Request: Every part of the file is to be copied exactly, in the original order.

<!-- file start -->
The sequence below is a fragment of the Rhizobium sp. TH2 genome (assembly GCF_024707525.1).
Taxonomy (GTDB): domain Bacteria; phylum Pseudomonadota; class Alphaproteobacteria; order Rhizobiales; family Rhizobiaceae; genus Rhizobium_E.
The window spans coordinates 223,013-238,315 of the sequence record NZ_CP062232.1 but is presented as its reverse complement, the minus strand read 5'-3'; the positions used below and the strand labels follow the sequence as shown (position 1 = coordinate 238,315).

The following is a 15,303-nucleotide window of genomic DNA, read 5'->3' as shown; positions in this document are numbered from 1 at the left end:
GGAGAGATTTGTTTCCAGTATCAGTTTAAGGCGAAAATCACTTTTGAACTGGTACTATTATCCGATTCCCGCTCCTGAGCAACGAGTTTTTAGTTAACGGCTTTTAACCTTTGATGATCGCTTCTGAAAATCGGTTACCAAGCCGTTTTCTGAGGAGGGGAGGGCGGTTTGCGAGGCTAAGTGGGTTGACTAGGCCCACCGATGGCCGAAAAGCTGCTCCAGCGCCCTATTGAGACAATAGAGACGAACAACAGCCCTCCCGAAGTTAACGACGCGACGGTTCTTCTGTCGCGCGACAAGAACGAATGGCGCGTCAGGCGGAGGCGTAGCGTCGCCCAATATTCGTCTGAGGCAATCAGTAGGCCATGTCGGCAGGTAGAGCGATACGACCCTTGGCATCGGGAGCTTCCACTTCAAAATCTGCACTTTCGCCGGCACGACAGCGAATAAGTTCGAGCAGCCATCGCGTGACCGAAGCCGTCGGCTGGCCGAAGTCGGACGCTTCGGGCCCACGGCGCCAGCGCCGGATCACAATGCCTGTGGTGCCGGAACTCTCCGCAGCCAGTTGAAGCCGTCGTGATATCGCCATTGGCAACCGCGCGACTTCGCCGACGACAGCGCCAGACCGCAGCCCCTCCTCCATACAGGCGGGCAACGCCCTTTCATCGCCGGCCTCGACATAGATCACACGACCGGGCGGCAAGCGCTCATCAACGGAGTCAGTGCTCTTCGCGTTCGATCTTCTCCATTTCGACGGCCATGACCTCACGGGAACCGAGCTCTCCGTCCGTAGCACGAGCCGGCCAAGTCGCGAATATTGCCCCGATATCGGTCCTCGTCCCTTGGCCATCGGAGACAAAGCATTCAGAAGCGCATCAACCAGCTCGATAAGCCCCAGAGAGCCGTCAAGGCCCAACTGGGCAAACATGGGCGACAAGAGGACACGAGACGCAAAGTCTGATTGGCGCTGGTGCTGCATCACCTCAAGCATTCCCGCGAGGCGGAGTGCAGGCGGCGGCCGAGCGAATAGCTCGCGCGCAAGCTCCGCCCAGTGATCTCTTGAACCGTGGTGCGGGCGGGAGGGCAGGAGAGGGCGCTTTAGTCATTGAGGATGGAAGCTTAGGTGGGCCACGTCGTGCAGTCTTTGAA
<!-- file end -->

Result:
The sequence below is a fragment of the Rhizobium sp. TH2 genome (assembly GCF_024707525.1).
Taxonomy (GTDB): domain Bacteria; phylum Pseudomonadota; class Alphaproteobacteria; order Rhizobiales; family Rhizobiaceae; genus Rhizobium_E.
The window spans coordinates 223,013-238,315 of the sequence record NZ_CP062232.1 but is presented as its reverse complement, the minus strand read 5'-3'; the positions used below and the strand labels follow the sequence as shown (position 1 = coordinate 238,315).

The following is a 15,303-nucleotide window of genomic DNA, read 5'->3' as shown; positions in this document are numbered from 1 at the left end:
GGAGAGATTTGTTTCCAGTATCAGTTTAAGGCGAAAATCACTTTTGAACTGGTACTATTATCCGATTCCCGCTCCTGAGCAACGAGTTTTTAGTTAACGGCTTTTAACCTTTGATGATCGCTTCTGAAAATCGGTTACCAAGCCGTTTTCTGAGGAGGGGAGGGCGGTTTGCGAGGCTAAGTGGGTTGACTAGGCCCACCGATGGCCGAAAAGCTGCTCCAGCGCCCTATTGAGACAATAGAGACGAACAACAGCCCTCCCGAAGTTAACGACGCGACGGTTCTTCTGTCGCGCGACAAGAACGAATGGCGCGTCAGGCGGAGGCGTAGCGTCGCCCAATATTCGTCTGAGGCAATCAGTAGGCCATGTCGGCAGGTAGAGCGATACGACCCTTGGCATCGGGAGCTTCCACTTCAAAATCTGCACTTTCGCCGGCACGACAGCGAATAAGTTCGAGCAGCCATCGCGTGACCGAAGCCGTCGGCTGGCCGAAGTCGGACGCTTCGGGCCCACGGCGCCAGCGCCGGATCACAATGCCTGTGGTGCCGGAACTCTCCGCAGCCAGTTGAAGCCGTCGTGATATCGCCATTGGCAACCGCGCGACTTCGCCGACGACAGCGCCAGACCGCAGCCCCTCCTCCATACAGGCGGGCAACGCCCTTTCATCGCCGGCCTCGACATAGATCACACGACCGGGCGGCAAGCGCTCATCAACGGAGTCAGTGCTCTTCGCGTTCGATCTTCTCCATTTCGACGGCCATGACCTCACGGGAACCGAGCTCTCCGTCCGTAGCACGAGCCGGCCAAGTCGCGAATATTGCCCCGATATCGGTCCTCGTCCCTTGGCCATCGGAGACAAAGCATTCAGAAGCGCATCAACCAGCTCGATAAGCCCCAGAGAGCCGTCAAGGCCCAACTGGGCAAACATGGGCGACAAGAGGACACGAGACGCAAAGTCTGATTGGCGCTGGTGCTGCATCACCTCAAGCATTCCCGCGAGGCGGAGTGCAGGCGGCGGCCGAGCGAATAGCTCGCGCGCAAGCTCCGCCCAGTGATCTCTTGAACCGTGGTGCGGGCGGGAGGGCAGGAGAGGGCGCTTTAGTCATTGAGGATGGAAGCTTAGGTGGGCCACGTCGTGCAGTCTTTGAA